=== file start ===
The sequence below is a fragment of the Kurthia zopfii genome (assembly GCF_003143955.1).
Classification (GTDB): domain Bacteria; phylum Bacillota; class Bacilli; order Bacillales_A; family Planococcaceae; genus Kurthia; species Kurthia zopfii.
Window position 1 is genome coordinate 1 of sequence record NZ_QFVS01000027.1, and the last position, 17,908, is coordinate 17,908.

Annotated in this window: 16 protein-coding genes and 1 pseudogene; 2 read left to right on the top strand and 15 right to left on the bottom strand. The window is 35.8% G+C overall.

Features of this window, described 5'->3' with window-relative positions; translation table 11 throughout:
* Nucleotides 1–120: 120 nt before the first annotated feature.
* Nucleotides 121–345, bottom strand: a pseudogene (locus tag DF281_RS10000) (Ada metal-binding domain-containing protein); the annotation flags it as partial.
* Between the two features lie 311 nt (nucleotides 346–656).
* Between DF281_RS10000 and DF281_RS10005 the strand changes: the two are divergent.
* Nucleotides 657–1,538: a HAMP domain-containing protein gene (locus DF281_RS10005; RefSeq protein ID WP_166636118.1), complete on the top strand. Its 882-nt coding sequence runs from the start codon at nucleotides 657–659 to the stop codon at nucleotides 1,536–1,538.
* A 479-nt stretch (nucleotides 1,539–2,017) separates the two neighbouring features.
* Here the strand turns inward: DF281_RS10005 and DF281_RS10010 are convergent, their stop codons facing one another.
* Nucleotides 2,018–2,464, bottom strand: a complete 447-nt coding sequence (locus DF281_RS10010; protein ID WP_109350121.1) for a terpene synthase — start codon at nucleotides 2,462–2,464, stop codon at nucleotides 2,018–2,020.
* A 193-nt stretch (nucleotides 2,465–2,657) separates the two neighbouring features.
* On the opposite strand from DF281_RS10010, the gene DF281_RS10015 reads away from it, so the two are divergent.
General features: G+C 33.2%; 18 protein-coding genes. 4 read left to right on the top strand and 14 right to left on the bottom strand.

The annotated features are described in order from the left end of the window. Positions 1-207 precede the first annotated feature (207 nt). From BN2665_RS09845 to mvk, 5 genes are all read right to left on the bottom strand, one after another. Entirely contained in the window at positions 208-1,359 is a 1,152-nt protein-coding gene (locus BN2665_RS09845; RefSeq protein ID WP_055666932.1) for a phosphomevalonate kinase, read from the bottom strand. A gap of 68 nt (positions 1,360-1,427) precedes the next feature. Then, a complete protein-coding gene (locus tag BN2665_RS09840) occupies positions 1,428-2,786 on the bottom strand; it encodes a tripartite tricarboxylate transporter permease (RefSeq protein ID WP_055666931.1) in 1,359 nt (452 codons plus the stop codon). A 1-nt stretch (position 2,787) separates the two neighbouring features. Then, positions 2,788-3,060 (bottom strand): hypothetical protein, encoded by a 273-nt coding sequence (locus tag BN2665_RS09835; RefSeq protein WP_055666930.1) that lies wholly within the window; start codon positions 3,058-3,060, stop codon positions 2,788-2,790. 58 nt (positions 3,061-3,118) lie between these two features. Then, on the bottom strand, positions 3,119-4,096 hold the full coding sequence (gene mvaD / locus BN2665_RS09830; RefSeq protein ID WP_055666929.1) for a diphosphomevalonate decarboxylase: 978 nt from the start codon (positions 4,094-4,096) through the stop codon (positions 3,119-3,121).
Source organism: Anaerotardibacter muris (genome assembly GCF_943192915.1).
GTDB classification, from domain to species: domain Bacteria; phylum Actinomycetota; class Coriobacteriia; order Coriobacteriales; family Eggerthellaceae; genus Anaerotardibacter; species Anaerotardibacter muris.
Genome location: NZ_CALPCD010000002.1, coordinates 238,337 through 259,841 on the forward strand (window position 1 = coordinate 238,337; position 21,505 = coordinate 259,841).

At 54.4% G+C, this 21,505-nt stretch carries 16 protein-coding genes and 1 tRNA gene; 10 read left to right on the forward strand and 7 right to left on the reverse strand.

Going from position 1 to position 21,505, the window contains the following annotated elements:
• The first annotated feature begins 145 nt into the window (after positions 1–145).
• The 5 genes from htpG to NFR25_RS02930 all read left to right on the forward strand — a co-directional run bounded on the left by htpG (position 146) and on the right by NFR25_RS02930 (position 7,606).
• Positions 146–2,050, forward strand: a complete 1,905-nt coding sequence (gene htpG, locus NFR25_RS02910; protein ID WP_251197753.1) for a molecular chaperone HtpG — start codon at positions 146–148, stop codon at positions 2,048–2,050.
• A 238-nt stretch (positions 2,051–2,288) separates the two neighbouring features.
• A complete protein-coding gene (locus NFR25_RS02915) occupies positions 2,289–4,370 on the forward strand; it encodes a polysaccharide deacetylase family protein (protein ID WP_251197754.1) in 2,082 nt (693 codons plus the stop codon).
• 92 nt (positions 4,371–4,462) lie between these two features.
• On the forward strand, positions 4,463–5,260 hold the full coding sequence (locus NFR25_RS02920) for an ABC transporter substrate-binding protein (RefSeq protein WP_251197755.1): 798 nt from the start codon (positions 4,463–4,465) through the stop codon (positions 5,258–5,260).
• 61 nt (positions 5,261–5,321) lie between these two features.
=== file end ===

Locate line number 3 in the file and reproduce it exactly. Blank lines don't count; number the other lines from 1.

Window position 1 is genome coordinate 1 of sequence record NZ_QFVS01000027.1, and the last position, 17,908, is coordinate 17,908.